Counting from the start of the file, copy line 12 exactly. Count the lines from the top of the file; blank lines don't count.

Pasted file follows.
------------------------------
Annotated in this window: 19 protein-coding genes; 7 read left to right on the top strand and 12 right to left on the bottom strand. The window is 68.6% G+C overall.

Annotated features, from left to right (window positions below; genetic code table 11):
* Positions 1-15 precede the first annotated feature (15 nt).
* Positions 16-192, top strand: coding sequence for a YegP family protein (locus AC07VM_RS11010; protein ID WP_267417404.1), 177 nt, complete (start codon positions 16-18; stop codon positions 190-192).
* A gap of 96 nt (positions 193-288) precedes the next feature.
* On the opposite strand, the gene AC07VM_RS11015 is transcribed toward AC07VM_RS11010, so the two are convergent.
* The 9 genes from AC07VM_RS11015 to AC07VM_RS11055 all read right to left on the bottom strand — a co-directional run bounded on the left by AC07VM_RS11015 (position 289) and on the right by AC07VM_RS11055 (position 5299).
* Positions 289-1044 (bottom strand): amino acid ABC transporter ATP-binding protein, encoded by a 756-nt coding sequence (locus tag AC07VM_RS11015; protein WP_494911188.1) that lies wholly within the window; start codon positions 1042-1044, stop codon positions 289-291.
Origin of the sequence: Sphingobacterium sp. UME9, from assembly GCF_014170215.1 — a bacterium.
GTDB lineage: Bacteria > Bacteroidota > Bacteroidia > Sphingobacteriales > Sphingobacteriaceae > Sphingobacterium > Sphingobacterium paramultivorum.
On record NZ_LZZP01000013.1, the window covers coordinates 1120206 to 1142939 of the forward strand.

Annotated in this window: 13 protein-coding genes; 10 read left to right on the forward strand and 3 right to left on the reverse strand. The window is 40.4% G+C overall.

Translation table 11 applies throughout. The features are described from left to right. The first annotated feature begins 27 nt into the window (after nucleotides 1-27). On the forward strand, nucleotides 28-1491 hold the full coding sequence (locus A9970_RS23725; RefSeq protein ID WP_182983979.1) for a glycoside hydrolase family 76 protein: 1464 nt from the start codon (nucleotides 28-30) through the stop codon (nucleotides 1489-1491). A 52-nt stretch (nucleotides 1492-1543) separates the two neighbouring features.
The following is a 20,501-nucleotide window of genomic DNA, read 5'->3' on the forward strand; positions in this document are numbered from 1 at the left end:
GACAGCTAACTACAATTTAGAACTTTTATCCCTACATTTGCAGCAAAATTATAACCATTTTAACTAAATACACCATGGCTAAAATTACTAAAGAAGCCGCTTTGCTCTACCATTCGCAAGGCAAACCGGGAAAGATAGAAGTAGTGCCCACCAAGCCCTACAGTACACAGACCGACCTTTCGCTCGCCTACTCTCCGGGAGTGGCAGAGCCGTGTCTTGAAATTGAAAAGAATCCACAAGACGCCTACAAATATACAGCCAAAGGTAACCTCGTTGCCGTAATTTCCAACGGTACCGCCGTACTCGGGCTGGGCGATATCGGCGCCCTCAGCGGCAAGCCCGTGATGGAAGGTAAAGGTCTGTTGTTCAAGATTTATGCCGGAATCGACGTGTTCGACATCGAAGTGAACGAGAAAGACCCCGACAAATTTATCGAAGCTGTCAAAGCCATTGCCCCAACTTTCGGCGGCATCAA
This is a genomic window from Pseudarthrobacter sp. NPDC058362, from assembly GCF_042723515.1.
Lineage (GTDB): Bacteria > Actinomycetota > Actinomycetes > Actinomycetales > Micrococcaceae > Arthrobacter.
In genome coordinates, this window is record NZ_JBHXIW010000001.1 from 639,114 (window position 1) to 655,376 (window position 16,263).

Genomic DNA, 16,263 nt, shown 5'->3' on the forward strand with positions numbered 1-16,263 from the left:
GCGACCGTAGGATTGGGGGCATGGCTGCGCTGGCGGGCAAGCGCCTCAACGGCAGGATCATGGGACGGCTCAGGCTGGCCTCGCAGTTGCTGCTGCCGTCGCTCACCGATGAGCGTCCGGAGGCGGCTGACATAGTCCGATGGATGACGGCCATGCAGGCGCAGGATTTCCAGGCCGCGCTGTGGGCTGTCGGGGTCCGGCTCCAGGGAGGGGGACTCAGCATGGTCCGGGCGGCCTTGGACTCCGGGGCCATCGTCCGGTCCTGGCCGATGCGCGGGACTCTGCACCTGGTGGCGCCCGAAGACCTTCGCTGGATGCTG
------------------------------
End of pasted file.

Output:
Annotated in this window: 13 protein-coding genes; 10 read left to right on the forward strand and 3 right to left on the reverse strand. The window is 40.4% G+C overall.